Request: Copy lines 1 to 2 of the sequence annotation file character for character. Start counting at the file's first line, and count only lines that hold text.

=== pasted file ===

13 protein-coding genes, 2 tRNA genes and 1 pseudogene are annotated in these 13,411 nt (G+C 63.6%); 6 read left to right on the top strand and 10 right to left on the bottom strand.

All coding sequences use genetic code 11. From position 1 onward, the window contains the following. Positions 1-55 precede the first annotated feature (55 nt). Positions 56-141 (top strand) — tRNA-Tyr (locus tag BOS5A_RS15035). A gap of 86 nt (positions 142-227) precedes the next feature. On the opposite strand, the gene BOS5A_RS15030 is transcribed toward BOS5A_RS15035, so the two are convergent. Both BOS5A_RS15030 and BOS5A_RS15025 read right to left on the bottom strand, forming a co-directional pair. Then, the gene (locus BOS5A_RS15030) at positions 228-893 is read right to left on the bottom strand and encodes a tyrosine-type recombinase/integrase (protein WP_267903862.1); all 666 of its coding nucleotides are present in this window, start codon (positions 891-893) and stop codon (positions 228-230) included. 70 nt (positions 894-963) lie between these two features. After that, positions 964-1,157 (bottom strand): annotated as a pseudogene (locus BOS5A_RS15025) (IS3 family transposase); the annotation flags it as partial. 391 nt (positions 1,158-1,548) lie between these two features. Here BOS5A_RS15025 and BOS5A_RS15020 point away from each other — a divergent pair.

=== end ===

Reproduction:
13 protein-coding genes, 2 tRNA genes and 1 pseudogene are annotated in these 13,411 nt (G+C 63.6%); 6 read left to right on the top strand and 10 right to left on the bottom strand.

All coding sequences use genetic code 11. From position 1 onward, the window contains the following. Positions 1-55 precede the first annotated feature (55 nt). Positions 56-141 (top strand) — tRNA-Tyr (locus tag BOS5A_RS15035). A gap of 86 nt (positions 142-227) precedes the next feature. On the opposite strand, the gene BOS5A_RS15030 is transcribed toward BOS5A_RS15035, so the two are convergent. Both BOS5A_RS15030 and BOS5A_RS15025 read right to left on the bottom strand, forming a co-directional pair. Then, the gene (locus BOS5A_RS15030) at positions 228-893 is read right to left on the bottom strand and encodes a tyrosine-type recombinase/integrase (protein WP_267903862.1); all 666 of its coding nucleotides are present in this window, start codon (positions 891-893) and stop codon (positions 228-230) included. 70 nt (positions 894-963) lie between these two features. After that, positions 964-1,157 (bottom strand): annotated as a pseudogene (locus BOS5A_RS15025) (IS3 family transposase); the annotation flags it as partial. 391 nt (positions 1,158-1,548) lie between these two features. Here BOS5A_RS15025 and BOS5A_RS15020 point away from each other — a divergent pair.